When my brother and I were preteens, our family attended an Easter service at Tallowood Baptist Church in Houston, Texas. The pastor's sermon on that special Sunday in the life of the church was entitled, "Remember No More," and spoke of the promise God makes to His children - that He will "forgive their wickedness and will remember their sins no more." During his message, the pastor shared with the congregation a number, then challenged us to do our best to forget the number he'd shared, just as God forgets our sins. In the weeks and months following that sermon, someone in our family would ask, "What was the number we were supposed to forget?" and, in unison, we'd immediately shout out the same number. Years later, the topic of this sermon would inevitably be raised and still, we all remembered that number. The implications were clear and two-fold: 1) forgetting can be a difficult undertaking, and 2) our family is not adept at following instructions!
One weekend about ten years ago found our family together again, reminiscing about things past. Not surprisingly, someone asked, "What was the number we were supposed to forget?" and, in unison, we immediately shouted out a number. Interestingly enough, we'd each shouted out a different number! My brother is convinced that he is the only one who remembers the proper number and, because I'm an incredible sister, I don't argue the point. But I digress. It had taken nearly forty years for the correct digit to escape our remembrances. Again, the implications were clear and two-fold: 1) forgetting can be a difficult undertaking, and 2) forgetting takes time!
I reflect on that Easter Sunday sermon often, and realize that many of us, myself included, tend to walk through this life, looking back and remembering. Of course, we remember pleasant experiences that represent a joyful part of our past. But we also recall our own errors, failures and atrocities. We cling to and become burdened by the guilt, shame, anger and pain that often accompany these darker recollections. We remember. But God chooses to forget it all:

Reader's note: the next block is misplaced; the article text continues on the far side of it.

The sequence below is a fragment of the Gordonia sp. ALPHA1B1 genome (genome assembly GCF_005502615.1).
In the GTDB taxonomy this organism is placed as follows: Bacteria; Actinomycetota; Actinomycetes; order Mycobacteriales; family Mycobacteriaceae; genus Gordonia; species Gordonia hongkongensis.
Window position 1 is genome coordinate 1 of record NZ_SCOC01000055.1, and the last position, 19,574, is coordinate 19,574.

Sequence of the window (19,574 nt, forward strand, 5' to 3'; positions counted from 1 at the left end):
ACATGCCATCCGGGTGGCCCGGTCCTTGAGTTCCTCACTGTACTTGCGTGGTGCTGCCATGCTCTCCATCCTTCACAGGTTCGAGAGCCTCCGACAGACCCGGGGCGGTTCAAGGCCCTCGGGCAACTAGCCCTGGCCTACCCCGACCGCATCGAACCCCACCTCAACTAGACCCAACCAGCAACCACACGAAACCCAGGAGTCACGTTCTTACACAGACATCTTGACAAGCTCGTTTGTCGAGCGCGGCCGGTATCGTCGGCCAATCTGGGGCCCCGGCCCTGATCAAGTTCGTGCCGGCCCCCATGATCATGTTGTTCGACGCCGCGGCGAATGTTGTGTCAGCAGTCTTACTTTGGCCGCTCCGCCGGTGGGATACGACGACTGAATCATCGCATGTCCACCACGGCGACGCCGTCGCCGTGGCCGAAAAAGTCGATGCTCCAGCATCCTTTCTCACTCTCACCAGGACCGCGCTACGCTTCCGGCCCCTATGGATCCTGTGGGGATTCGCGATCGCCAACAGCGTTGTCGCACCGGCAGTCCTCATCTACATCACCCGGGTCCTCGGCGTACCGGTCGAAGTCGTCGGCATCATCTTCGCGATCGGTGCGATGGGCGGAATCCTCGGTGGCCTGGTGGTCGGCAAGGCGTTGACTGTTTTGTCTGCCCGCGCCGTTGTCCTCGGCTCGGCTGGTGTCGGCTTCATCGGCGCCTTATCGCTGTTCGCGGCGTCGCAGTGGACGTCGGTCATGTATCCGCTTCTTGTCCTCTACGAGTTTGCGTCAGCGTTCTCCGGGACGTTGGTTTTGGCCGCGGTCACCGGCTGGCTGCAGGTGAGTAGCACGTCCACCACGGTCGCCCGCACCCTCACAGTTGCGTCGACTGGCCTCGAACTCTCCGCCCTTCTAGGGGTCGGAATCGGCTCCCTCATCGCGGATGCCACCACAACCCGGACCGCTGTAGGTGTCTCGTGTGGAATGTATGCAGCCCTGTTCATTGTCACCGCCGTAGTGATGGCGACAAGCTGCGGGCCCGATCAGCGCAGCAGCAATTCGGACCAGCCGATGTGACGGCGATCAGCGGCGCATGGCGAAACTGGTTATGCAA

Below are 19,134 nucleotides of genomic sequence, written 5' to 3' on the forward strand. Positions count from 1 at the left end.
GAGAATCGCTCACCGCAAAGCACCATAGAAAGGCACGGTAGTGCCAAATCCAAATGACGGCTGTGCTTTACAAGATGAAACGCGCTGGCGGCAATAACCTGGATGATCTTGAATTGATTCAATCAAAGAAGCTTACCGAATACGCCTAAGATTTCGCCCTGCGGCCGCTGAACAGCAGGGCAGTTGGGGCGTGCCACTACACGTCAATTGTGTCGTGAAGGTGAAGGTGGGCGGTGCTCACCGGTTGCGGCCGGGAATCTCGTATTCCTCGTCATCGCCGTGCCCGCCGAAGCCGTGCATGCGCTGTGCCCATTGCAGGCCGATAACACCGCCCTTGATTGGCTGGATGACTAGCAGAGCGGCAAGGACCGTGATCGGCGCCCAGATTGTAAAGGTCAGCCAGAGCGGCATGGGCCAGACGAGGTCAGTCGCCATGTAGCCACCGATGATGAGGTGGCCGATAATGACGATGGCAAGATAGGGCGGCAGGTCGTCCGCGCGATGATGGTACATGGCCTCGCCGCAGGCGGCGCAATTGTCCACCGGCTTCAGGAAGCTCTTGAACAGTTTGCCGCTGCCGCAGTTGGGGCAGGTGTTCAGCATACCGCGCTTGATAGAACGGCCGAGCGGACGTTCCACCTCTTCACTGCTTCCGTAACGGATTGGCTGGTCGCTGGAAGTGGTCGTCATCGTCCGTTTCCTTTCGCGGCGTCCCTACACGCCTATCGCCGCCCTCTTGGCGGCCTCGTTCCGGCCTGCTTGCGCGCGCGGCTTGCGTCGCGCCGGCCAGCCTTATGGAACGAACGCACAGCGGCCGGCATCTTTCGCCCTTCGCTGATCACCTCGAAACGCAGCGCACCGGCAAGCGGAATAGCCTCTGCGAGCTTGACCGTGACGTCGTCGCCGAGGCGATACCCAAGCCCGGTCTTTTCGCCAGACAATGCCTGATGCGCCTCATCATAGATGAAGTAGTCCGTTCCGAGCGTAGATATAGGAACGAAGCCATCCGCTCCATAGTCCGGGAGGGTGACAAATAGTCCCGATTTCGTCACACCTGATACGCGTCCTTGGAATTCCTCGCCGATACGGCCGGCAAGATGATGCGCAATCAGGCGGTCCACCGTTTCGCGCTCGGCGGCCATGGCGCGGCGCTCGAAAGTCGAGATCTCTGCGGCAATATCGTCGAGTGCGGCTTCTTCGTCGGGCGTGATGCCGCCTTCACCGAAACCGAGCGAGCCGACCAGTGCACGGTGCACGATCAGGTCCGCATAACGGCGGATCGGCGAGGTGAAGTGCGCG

"This is the covenant I will establish with the people of Israel after that time, declares the Lord. I will put my laws in their minds and write them on their hearts. I will be their God, and they will be my people. No longer will they teach their neighbor, or say to one another, ‘Know the Lord,’ because they will all know me, from the least of them to the greatest. For I will forgive their wickedness and will remember their sins no more.” ~Hebrews 8:10-12 NIV
How difficult it must be for God to forget the transgressions of His children, to remember their sins no more. After all and because God is perfect, His recall is also perfect. If He desired, God could recount with clarity His children's every error, failure and atrocity, then exact a lasting punishment for them all. And yet, He chooses to "remember their sins no more." The Wiersbe Bible Commentary puts it this way: "He (God) deals with us (His children) on the basis of grace and mercy, not law and merit. Once sin has been forgiven, it is never brought before us again; the matter is settled eternally." How is this possible? Wiersbe explains: "It is possible because of the cross, for there God treated His Son as though He had done it!"
In an unfathomable gesture of mercy and grace, God allowed His Precious Son, Jesus Christ, to suffer the consequences for our offenses. Jesus was treated "as though He had done it" and became recompense for our collective wrongdoings, by dying on a cross. He did that for you; He did that for me. Despite the magnitude of my transgressions, God forgot them all when I placed my trust in the One who paid their price with His very life. Isaiah 1:18 assures me: "Though your sins are like scarlet, they shall be as white as snow; though they are red as crimson, they shall be like wool." If I continue to hold fast to the memories of those "scarlet" sins and allow them to color my life, I imply that Jesus' death was somehow insufficient to satisfy my debt, thus diminishing the gifts of mercy and grace that God has offered. I do the same when I accept God's extraordinary gifts of mercy and grace but fail to make changes in my life that honor Him: to sin less, as I strive to be sinless.
So today I will challenge myself to finally and permanently set aside memories of the sins I've committed along life's way. To reject the guilt, shame, anger and pain that are sin's by-products, and instead endeavor to follow God's example, to remember my sins no more. Still, there is one thing I hope I will never forget. One thing I hope I will always recollect with humility and thanksgiving. And that is the immeasurable love that God has for His children, a love so profound that it inspired the greatest sacrifice the world will ever know. Now that is something worth remembering!